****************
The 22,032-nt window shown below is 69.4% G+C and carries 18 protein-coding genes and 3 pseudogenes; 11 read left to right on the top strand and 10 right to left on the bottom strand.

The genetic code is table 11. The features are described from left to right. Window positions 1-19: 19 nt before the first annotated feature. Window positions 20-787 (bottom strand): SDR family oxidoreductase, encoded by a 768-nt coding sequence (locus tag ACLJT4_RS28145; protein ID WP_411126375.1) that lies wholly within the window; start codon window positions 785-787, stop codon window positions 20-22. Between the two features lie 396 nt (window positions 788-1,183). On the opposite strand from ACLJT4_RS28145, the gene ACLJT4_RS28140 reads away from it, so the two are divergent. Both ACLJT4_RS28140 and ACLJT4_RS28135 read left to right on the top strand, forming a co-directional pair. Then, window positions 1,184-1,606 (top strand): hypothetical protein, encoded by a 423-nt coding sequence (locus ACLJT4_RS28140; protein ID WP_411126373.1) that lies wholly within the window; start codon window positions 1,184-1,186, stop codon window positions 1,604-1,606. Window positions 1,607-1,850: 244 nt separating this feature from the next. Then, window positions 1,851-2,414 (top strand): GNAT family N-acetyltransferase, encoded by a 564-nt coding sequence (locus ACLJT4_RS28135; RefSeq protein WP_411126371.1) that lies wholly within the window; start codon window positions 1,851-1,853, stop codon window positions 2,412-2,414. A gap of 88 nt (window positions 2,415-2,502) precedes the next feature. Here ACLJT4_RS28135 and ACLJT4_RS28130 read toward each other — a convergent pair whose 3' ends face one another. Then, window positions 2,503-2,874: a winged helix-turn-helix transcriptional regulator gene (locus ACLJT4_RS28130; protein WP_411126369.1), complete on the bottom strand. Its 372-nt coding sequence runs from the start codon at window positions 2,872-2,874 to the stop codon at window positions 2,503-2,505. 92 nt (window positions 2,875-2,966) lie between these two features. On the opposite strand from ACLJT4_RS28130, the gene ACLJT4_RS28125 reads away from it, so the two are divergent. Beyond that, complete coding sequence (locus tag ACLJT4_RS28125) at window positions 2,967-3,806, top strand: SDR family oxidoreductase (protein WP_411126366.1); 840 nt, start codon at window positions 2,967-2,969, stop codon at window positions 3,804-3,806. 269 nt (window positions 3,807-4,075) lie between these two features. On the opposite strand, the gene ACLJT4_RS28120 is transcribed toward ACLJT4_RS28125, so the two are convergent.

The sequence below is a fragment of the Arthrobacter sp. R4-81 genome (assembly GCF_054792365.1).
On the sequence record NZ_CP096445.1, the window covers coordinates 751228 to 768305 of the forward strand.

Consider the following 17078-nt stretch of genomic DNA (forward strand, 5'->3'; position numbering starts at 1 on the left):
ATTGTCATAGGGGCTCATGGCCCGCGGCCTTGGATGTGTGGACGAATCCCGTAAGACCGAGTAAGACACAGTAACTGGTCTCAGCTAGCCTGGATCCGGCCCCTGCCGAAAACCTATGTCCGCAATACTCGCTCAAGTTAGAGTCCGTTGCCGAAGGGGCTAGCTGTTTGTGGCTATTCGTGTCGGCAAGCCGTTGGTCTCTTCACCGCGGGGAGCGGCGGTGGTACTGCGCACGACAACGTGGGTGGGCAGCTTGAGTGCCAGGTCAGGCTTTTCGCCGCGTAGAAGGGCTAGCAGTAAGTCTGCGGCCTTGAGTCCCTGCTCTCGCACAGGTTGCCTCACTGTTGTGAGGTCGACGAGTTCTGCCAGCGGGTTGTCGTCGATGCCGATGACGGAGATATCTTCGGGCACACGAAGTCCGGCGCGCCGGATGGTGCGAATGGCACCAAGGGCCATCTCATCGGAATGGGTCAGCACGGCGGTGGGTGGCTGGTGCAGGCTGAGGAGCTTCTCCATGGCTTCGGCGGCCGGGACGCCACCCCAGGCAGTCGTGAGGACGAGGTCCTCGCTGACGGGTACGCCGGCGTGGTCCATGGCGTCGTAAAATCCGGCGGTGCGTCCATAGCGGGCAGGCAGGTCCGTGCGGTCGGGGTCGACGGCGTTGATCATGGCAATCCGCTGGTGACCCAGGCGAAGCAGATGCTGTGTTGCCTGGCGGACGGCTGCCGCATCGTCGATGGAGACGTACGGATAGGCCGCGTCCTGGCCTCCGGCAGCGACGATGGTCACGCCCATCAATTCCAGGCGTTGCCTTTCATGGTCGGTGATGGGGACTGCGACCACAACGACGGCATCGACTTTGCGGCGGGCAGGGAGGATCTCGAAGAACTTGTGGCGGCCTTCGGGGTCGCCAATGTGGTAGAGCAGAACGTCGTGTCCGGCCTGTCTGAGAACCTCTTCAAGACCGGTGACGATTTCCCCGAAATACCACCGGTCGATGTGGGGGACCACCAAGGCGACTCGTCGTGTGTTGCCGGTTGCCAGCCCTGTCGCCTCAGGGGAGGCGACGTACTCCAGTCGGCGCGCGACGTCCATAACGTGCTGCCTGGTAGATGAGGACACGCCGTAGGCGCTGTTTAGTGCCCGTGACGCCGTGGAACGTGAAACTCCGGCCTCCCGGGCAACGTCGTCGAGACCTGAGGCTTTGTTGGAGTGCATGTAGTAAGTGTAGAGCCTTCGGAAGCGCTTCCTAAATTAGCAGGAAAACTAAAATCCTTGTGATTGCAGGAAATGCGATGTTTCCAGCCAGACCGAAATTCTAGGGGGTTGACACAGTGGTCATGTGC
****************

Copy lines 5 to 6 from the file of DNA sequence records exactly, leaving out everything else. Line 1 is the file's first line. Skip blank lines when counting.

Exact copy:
Consider the following 17078-nt stretch of genomic DNA (forward strand, 5'->3'; position numbering starts at 1 on the left):
ATTGTCATAGGGGCTCATGGCCCGCGGCCTTGGATGTGTGGACGAATCCCGTAAGACCGAGTAAGACACAGTAACTGGTCTCAGCTAGCCTGGATCCGGCCCCTGCCGAAAACCTATGTCCGCAATACTCGCTCAAGTTAGAGTCCGTTGCCGAAGGGGCTAGCTGTTTGTGGCTATTCGTGTCGGCAAGCCGTTGGTCTCTTCACCGCGGGGAGCGGCGGTGGTACTGCGCACGACAACGTGGGTGGGCAGCTTGAGTGCCAGGTCAGGCTTTTCGCCGCGTAGAAGGGCTAGCAGTAAGTCTGCGGCCTTGAGTCCCTGCTCTCGCACAGGTTGCCTCACTGTTGTGAGGTCGACGAGTTCTGCCAGCGGGTTGTCGTCGATGCCGATGACGGAGATATCTTCGGGCACACGAAGTCCGGCGCGCCGGATGGTGCGAATGGCACCAAGGGCCATCTCATCGGAATGGGTCAGCACGGCGGTGGGTGGCTGGTGCAGGCTGAGGAGCTTCTCCATGGCTTCGGCGGCCGGGACGCCACCCCAGGCAGTCGTGAGGACGAGGTCCTCGCTGACGGGTACGCCGGCGTGGTCCATGGCGTCGTAAAATCCGGCGGTGCGTCCATAGCGGGCAGGCAGGTCCGTGCGGTCGGGGTCGACGGCGTTGATCATGGCAATCCGCTGGTGACCCAGGCGAAGCAGATGCTGTGTTGCCTGGCGGACGGCTGCCGCATCGTCGATGGAGACGTACGGATAGGCCGCGTCCTGGCCTCCGGCAGCGACGATGGTCACGCCCATCAATTCCAGGCGTTGCCTTTCATGGTCGGTGATGGGGACTGCGACCACAACGACGGCATCGACTTTGCGGCGGGCAGGGAGGATCTCGAAGAACTTGTGGCGGCCTTCGGGGTCGCCAATGTGGTAGAGCAGAACGTCGTGTCCGGCCTGTCTGAGAACCTCTTCAAGACCGGTGACGATTTCCCCGAAATACCACCGGTCGATGTGGGGGACCACCAAGGCGACTCGTCGTGTGTTGCCGGTTGCCAGCCCTGTCGCCTCAGGGGAGGCGACGTACTCCAGTCGGCGCGCGACGTCCATAACGTGCTGCCTGGTAGATGAGGACACGCCGTAGGCGCTGTTTAGTGCCCGTGACGCCGTGGAACGTGAAACTCCGGCCTCCCGGGCAACGTCGTCGAGACCTGAGGCTTTGTTGGAGTGCATGTAGTAAGTGTAGAGCCTTCGGAAGCGCTTCCTAAATTAGCAGGAAAACTAAAATCCTTGTGATTGCAGGAAATGCGATGTTTCCAGCCAGACCGAAATTCTAGGGGGTTGACACAGTGGTCATGTGC